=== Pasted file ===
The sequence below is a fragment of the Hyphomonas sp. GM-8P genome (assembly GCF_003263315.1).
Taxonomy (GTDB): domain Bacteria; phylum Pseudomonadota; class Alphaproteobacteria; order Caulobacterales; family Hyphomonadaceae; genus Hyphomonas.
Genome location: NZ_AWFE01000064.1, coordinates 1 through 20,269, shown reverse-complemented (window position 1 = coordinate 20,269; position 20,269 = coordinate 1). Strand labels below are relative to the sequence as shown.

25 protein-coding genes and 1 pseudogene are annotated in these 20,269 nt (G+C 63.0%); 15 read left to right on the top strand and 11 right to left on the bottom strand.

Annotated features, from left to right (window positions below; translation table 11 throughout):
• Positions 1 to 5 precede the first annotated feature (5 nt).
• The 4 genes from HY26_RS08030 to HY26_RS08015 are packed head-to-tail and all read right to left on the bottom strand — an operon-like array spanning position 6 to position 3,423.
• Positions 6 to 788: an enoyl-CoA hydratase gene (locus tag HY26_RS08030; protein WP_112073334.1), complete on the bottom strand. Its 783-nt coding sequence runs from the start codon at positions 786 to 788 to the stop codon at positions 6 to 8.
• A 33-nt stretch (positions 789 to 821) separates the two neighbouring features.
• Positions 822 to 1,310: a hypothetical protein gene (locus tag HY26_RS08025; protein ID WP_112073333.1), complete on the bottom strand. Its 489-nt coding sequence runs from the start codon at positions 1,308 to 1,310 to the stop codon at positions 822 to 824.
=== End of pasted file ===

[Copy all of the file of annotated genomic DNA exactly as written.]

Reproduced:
The sequence below is a fragment of the Hyphomonas sp. GM-8P genome (assembly GCF_003263315.1).
Taxonomy (GTDB): domain Bacteria; phylum Pseudomonadota; class Alphaproteobacteria; order Caulobacterales; family Hyphomonadaceae; genus Hyphomonas.
Genome location: NZ_AWFE01000064.1, coordinates 1 through 20,269, shown reverse-complemented (window position 1 = coordinate 20,269; position 20,269 = coordinate 1). Strand labels below are relative to the sequence as shown.

25 protein-coding genes and 1 pseudogene are annotated in these 20,269 nt (G+C 63.0%); 15 read left to right on the top strand and 11 right to left on the bottom strand.

Annotated features, from left to right (window positions below; translation table 11 throughout):
• Positions 1 to 5 precede the first annotated feature (5 nt).
• The 4 genes from HY26_RS08030 to HY26_RS08015 are packed head-to-tail and all read right to left on the bottom strand — an operon-like array spanning position 6 to position 3,423.
• Positions 6 to 788: an enoyl-CoA hydratase gene (locus tag HY26_RS08030; protein WP_112073334.1), complete on the bottom strand. Its 783-nt coding sequence runs from the start codon at positions 786 to 788 to the stop codon at positions 6 to 8.
• A 33-nt stretch (positions 789 to 821) separates the two neighbouring features.
• Positions 822 to 1,310: a hypothetical protein gene (locus tag HY26_RS08025; protein ID WP_112073333.1), complete on the bottom strand. Its 489-nt coding sequence runs from the start codon at positions 1,308 to 1,310 to the stop codon at positions 822 to 824.